Time-lapse video microscopy of detached mammary epithelial cells detected the extension of long, dynamic protrusions of the plasma membrane, and we have characterized the cytoskeletal mechanism underlying this novel observation. Nearly 90% of human solid tumors arise as carcinomas from epithelial cells, so such an aggressive motility response to detachment could have broad implications for metastatic spread. Epithelial cells are tasked with maintaining barrier function in the body through the formation of continuous sheets, but are particularly prone to apoptotic cell death when detached from the extracellular matrix. The dynamic protrusions that we observe may provide a selective advantage by promoting survival and the maintenance of the epithelial barriers through reattachment. Nontumorigenic and tumorigenic mammary epithelial cell lines of both human and mouse origin produce such protrusions, indicating that it is an inherent characteristic of the untransformed cells. This response is relatively short-lived in nontumorigenic cell lines, since they die by apoptosis within 24 hours in suspension. However, cell lines that resist apoptosis through expression of either Bcl-2 or Bcl-xL will persistently form protrusions for at least ten days. Our previous studies indicate that such apoptotically-resistant cell lines will not form tumors in mice and likely lie dormant in distant tissues. Given the persistent motility response in these detached cells, they may not be as dormant as previously suggested. These protrusions can be inhibited with tubulin depolymerizing agents, but not those affecting actin polymerization. Immunofluorescence microscopy and Western blotting demonstrate that the protrusions are largely composed of detyrosinated Glu-tubulin, a post-translationally modified form of tubulin that is found in stabilized microtubules. These microtubule processes can extend more than 5 times the cell diameter, and undergo a rapid probing motion more than once per second. Formation of these microtubule protrusions is necessary for efficient cell-cell and cell-substratum attachment. It is possible that this inherent microtubule response of mammary epithelial cells provides some of the invasive characteristics of breast cancer, independent of any tumor-specific genetic alteration.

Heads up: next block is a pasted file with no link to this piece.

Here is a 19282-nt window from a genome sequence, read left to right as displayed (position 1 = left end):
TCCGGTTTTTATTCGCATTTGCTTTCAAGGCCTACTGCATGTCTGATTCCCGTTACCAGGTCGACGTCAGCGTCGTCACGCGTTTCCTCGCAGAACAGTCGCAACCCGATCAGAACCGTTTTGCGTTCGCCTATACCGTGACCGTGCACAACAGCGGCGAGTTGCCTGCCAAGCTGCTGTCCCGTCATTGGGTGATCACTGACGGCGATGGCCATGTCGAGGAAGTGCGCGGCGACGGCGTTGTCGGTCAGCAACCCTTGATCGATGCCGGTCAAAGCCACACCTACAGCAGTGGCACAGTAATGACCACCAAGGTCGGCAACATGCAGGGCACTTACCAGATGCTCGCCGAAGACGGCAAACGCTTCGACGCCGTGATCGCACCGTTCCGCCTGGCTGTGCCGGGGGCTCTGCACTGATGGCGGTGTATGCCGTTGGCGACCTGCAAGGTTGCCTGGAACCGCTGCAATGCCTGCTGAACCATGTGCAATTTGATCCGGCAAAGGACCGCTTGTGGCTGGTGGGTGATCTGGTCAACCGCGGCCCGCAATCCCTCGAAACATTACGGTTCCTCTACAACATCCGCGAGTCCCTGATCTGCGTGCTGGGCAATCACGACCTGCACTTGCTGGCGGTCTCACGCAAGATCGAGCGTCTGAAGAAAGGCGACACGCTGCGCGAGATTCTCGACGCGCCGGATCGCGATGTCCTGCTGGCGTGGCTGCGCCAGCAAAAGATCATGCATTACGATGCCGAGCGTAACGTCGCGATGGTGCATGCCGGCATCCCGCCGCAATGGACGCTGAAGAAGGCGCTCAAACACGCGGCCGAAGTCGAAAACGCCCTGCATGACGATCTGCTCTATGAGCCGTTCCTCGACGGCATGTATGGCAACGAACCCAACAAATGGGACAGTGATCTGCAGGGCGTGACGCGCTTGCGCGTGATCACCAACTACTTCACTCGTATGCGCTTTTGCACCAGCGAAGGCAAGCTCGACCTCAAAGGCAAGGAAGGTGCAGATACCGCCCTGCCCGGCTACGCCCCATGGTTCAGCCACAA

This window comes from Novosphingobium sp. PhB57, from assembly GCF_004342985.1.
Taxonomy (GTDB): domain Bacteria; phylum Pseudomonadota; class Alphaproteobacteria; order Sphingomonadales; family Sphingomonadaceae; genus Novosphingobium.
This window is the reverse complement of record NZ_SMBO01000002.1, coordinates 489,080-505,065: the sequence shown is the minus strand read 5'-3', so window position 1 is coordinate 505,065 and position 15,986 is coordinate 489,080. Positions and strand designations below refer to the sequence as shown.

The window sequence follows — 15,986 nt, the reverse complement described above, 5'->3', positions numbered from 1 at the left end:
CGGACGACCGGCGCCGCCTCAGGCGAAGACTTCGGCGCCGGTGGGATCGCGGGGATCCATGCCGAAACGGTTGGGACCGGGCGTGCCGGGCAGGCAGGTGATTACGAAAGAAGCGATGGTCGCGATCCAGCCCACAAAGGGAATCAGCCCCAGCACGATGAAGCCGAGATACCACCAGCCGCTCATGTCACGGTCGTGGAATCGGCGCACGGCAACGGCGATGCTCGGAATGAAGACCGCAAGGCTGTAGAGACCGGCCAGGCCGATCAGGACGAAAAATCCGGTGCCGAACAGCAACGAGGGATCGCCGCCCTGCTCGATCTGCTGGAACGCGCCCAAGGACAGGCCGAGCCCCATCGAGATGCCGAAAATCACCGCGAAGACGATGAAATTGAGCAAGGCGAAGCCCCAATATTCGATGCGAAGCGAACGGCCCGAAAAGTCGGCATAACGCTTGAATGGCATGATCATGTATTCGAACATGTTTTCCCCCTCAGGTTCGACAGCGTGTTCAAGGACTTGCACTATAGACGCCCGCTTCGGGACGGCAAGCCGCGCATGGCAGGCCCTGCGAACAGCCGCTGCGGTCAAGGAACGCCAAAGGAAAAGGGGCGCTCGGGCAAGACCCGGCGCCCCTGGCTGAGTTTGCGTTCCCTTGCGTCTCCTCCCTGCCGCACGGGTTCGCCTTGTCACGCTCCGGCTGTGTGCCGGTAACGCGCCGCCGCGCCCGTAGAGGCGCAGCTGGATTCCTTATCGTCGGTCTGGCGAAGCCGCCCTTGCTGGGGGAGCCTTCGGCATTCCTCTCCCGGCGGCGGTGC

[Proc Amer Assoc Cancer Res, Volume 47, 2006]